• Coventry City fans in the stands (PA Images)
This past weekend marked a dramatic shift in fortunes for two famous English clubs. One took an incredible leap towards restoring credibility. The other slid one step closer towards total oblivion.
By
Sebastian Hassett

20 Apr 2017 - 2:46 PM  UPDATED 20 Apr 2017 - 2:46 PM

If you began to follow English football around about the time it started to boom in Australia (in the late 1990s and early 2000s), Portsmouth and Coventry City are two clubs you’ll know all too well.

But you wouldn’t have heard much of them lately. They’ve pretty much vanished off the global map, unless you saw the story about the plastic pigs. More on that later.

Coventry’s relegation from the Premier League in 2001 ended a 34-year spell in the top flight, one that established their place in the game. But going down was a major blow, and after treading water in the Championship thereafter, the Sky Blues collapsed into the third tier in 2012.

Protest using plastic pigs halts English soccer game
Pigs were flying at Coventry City's Ricoh Arena home ground

This past weekend, it was confirmed that Coventry would be relegated to League Two: the fourth tier of English football. It’s a place they haven’t been since 1959.

It’s been a slow, steady demise. But the problems at Coventry are getting more and more desperate by the day. It’s a club at the crossroads, all thanks to a disastrous takeover in 2007 by a mysterious hedge fund group, Sisu. The mere mention of that word is enough to incite rage in every Coventry fan.

If Sisu’s goal was to successfully destroy one of English football’s great old football clubs, they succeeded. Coventry’s wage budget was slashed, key players sold off and, on one occasion, the fitness coach was the only man available to cut the grass on match day. The list of zany decisions and mismanagement goes on and on.

Coventry City once played in front of packed houses at Highfield Road, their old ground, but seldom has there been a moment to cheer since the move to the Ricoh Arena in 2005. Due to a dispute over rent, the owners dragged the team to Sixfields Stadium in Northampton for the 2013-14 season. How classy.

Supporters have been ramping up their protests against the owners for more than six years, escalating protests that reached a whole new level this season (including two pitch invasions) as relegation to the bottom professional tier became a reality.

A second joint-protest with Charlton Athletic, themselves suffering from the tyranny of Belgian owner Roland Duchâtelet (which will hopefully end soon, as an Australian consortium gets ready to table a bid) took place last weekend – the highlight of which was the plastic pigs being thrown onto the field, delaying kick-off.

But this is no laughing matter. In a touching piece for the Guardian before Christmas, fan Jonny Weeks revealed the depth of agony – and in particular, how his club had been failed by the national association when they had the chance to ban Sisu four years ago.

“Unfortunately the Football Association doesn’t give a damn about us,” he wrote. “Given the chance to free the Sky Blues from the tyranny of Sisu when the club went into administration in 2013 they instead granted Otium, a subsidiary, permission to take over the “golden share”. Fit and proper? Do me a favour.”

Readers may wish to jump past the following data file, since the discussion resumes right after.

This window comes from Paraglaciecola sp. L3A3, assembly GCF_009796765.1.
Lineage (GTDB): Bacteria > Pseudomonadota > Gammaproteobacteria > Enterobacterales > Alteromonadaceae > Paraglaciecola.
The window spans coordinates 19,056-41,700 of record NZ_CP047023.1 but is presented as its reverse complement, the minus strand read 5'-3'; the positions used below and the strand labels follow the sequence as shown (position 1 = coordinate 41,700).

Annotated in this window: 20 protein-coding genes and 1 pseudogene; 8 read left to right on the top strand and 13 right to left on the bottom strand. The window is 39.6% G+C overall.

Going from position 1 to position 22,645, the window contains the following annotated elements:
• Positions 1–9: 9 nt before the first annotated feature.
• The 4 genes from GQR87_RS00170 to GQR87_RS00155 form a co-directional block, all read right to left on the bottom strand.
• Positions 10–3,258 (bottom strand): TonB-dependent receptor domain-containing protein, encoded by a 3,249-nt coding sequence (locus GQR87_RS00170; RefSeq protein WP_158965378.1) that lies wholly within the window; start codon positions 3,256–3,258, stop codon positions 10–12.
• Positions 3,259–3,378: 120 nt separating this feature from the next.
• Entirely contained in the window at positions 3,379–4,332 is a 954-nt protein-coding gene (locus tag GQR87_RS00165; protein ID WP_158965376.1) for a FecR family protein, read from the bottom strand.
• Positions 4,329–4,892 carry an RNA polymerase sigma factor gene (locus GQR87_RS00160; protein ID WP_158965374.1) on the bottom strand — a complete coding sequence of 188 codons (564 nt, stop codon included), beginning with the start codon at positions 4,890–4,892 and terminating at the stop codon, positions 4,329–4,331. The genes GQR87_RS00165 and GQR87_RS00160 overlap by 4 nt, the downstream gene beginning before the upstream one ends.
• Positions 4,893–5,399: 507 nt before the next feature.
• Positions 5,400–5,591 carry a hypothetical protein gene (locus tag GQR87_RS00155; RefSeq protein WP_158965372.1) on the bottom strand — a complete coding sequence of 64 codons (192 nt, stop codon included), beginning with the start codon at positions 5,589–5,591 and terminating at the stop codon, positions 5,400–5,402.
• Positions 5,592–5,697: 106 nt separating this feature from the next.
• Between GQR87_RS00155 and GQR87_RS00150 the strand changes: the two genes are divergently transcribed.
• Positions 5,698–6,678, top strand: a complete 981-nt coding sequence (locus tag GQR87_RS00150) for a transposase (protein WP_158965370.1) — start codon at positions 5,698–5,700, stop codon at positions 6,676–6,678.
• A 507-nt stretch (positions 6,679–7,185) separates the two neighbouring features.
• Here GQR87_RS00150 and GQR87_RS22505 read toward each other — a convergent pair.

So what do “fit and proper” owners look like? This: the Pompey Supporters Trust. Just a group of fans – and also the owners of the Portsmouth Football Club.

And just as Coventry had their relegation confirmed over the weekend, Portsmouth had their promotion to League One stamped and approved.

That may not seem much in the football universe right now, but make no mistake: it’s huge. This is the second fan-owned club (after AFC Wimbledon last year) to climb into the third-tier. It proves the model is workable, not just the pipe-dream many claimed. It is undoubtedly the way of the future.

Portsmouth were an utter shambles in the years after their FA Cup success in 2008, falling through three trap-doors until, on the brink of death, they were saved by this passionate and committed group.

The club had been driven to the wall by a series of bad owners (one of who, Vladimir Antonov, was subjected to an arrest warrant across Europe ), interspersed by bouts of administration. Their entire squad walked out at the end of the 2011-12 season and they began the next season in League One 10 points in arrears, leading to an inevitable relegation.

But once the fans got a hold of the club in 2013, they slowly set about rebuilding it. There has been no sugar-daddy investment, just honest graft, community spirit and a determination to restore integrity day-by-day.

It wasn’t easy at first, with relegation to non-league football only avoided in their first year by a miracle five-game winning streak at the end of the season. Managers came and went but they eventually found the right fit with Paul Cook.

He took them to the play-offs for the first time last season, bowing out at the first stage. But there would be no denying Pompey and their huge fan base automatic promotion this season, captured with a dramatic late win over Notts County.

Inspired by two brilliant wingers, Kal Naismith and veteran Gary Roberts, and the 196-centimetre defender Christian Burgess, Portsmouth can finally revel in their moment – especially after seeing local rivals Bournemouth and Southampton do so well in the Premier League.

In particular, Cook will be delighted. But given he used to play for Coventry in 1990s, he’ll know better than most what a difference the right owners can make.